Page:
Burnout: “a widespread reality in today’s NHS”


Workforce planning is essential to address the problem of staff burnout throughout the NHS, which already existed but has been compounded by the pandemic. That’s one of the conclusions of the Commons Health and Social Care Committee in its new report on staff burnout

The report states: “Burnout is a widespread reality in today’s NHS and has negative consequences for the mental health of individual staff, impacting on their colleagues and the patients and service users they care for. There are many causes of burnout, but chronic excessive workload is a key driver and must be tackled as a priority. This will not happen until the service has the right number of people, with the right mix of skills across both the NHS and care system.”

In his oral evidence to the Committee, Professor Michael West of the King’s Fund says: “I want to be clear about the issue of excessive workload. The danger is that we do not see it. It is like the pattern on the wallpaper that we no longer see, but it is the No. 1 predictor of staff stress and staff intention to quit. It is also the No. 1 predictor of patient dissatisfaction. It is highly associated with the level of errors.” 

He explained that the risks of excessive workload could not be tackled without a comprehensive strategy: “Unless we have a well worked-out plan for how we can fill all the vacancies and reduce the attrition rate of staff in the NHS […] we are going to be in trouble.”

Professor West also acknowledged that the problem of burnout and the high attrition rate applies to all staff groups.

Whilst the report welcomes the ambitions of the People Plan, it also recognises that its success will depend on the provision of adequate funding. “Without adequate funding the laudable aspirations of the People Plan will not become reality.” 

It also highlights the need to extend resources to social care staff as well and notes the absence of a People Plan for social care services, which should be addressed as a matter of urgency.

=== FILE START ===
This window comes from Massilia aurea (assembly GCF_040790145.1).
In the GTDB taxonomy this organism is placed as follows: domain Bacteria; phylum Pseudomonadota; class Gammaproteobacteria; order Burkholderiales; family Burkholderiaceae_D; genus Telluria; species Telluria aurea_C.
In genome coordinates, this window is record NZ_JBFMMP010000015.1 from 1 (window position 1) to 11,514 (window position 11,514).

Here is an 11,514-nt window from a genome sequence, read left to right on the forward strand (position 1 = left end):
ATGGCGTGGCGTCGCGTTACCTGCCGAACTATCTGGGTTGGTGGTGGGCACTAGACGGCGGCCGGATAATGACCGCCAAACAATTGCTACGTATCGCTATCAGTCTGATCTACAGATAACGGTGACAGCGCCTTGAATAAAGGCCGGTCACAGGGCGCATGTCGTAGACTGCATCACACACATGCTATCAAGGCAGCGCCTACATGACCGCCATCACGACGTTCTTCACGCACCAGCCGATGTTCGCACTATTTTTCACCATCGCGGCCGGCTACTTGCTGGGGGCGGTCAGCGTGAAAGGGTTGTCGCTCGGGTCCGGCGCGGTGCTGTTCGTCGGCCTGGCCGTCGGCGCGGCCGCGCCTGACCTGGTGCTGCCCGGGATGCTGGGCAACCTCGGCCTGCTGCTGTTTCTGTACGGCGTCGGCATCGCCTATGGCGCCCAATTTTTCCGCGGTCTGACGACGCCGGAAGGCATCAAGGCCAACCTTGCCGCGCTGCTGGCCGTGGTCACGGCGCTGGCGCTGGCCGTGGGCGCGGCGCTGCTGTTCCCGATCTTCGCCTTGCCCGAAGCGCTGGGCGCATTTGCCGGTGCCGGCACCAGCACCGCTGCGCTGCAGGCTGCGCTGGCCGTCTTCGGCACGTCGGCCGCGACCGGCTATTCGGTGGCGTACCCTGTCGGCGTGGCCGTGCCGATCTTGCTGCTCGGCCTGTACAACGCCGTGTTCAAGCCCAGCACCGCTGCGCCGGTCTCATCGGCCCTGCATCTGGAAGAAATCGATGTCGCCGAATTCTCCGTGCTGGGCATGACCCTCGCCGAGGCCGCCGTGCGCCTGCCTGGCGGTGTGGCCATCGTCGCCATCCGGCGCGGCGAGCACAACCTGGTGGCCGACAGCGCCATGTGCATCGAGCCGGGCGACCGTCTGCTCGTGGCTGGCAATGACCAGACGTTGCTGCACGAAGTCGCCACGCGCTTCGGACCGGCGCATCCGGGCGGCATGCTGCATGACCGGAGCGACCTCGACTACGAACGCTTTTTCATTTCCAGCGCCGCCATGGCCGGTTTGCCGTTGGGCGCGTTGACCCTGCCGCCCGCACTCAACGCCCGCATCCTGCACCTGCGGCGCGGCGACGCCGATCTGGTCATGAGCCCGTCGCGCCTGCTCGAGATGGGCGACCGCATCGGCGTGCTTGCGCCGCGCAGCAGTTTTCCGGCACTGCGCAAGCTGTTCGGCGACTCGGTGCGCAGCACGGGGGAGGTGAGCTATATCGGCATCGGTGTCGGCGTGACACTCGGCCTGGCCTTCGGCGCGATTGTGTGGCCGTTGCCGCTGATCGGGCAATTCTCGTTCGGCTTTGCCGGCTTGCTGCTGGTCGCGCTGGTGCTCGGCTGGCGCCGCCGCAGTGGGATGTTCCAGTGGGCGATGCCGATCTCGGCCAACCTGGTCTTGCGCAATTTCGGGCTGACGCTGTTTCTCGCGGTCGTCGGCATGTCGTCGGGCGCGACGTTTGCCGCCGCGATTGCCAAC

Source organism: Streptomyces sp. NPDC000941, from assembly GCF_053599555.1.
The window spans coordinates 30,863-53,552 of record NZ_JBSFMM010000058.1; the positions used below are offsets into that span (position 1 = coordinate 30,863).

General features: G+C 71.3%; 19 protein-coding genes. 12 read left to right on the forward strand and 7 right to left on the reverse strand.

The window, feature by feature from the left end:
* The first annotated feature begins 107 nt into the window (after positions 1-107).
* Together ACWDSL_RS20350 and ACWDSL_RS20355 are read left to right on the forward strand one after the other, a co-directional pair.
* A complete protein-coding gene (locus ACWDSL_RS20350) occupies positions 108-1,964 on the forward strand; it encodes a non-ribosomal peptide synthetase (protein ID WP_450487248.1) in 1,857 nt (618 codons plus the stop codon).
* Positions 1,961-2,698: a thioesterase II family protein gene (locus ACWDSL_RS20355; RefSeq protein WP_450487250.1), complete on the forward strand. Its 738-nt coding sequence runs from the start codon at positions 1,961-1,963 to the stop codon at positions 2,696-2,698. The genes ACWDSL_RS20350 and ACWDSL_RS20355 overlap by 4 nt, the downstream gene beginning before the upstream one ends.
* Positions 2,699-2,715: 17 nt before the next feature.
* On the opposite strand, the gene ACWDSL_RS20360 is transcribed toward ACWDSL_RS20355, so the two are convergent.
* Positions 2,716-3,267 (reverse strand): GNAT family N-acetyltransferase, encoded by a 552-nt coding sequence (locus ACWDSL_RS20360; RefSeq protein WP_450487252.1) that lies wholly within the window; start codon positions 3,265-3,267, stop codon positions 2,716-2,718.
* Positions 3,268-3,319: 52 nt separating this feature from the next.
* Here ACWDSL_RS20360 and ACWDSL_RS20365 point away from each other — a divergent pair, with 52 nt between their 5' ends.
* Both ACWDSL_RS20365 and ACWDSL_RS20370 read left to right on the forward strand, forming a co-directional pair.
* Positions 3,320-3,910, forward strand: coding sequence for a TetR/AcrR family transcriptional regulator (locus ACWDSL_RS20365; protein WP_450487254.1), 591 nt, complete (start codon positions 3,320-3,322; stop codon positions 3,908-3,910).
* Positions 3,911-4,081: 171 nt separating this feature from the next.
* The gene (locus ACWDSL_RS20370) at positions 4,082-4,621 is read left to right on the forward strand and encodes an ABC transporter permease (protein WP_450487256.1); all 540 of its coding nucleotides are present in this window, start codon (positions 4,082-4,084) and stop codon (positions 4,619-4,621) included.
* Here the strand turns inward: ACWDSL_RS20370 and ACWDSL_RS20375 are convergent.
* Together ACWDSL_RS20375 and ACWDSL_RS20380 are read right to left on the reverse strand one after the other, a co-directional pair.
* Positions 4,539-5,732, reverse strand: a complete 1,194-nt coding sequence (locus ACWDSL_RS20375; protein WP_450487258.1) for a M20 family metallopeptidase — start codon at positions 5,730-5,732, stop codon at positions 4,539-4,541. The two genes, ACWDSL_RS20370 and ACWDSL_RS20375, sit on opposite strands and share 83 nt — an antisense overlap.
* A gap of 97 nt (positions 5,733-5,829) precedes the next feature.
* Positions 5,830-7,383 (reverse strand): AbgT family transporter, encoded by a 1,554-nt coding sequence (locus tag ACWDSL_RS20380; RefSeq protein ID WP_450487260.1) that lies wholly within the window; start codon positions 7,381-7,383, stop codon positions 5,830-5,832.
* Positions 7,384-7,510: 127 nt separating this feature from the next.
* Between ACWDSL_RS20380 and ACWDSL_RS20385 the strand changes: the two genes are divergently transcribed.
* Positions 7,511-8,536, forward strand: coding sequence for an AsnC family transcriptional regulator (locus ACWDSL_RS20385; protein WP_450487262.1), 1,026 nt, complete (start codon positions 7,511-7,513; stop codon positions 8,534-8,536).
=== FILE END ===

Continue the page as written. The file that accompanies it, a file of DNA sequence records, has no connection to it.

This report from the Commons Health and Social Care Committee is quite unequivocal in its conclusion that better workforce planning is essential. It goes even further, by recommending that in its forthcoming Bill to reform Health and Social Care, the Government should include the requirement for Health Education England “to publish objective, transparent and independent annual reports on workforce shortages and future staff requirements that cover the next five, ten and 20 years, including an assessment of whether sufficient numbers are being trained.” This should extend to social care as well. 

The report further concludes that a “total overhaul” of the way the NHS approaches workforce planning is necessary, to provide a long-term solution to the problem, which is driven by demand and the capacity required to service that demand rather than the funding available.

Deputy Chief Executive of NHS Providers, Saffron Cordery, agrees with the findings of the report and welcomes the recommendations that a longer-term approach to workforce planning is essential, as well as the importance of aligning with social care and the efforts Trusts are already taking to prioritise staff health and wellbeing. She also calls for more to do be done.

“There is a fundamental factor behind staff burnout which must be acknowledged and addressed:  persistent staff shortages have normalised excessive workloads and stress at work across the NHS. That, in turn, has meant we have lost far too many of our highly valued staff.

"We need to see extra, dedicated funding for local wellbeing initiatives as the report recommends.

"As we start to address the daunting legacy of the pandemic, it is vitally important we do everything we can to protect staff from unmanageable workloads as well as putting measures in place to address the risk of increased retirements and departures by colleagues who are exhausted.

"That means ensuring the NHS has the right levels of staff to build flexibility into the system, making it easier to cover sickness absences, as well as enabling staff to have more breaks in their work day, a manageable workload and a better work life balance." 

See the full report here.

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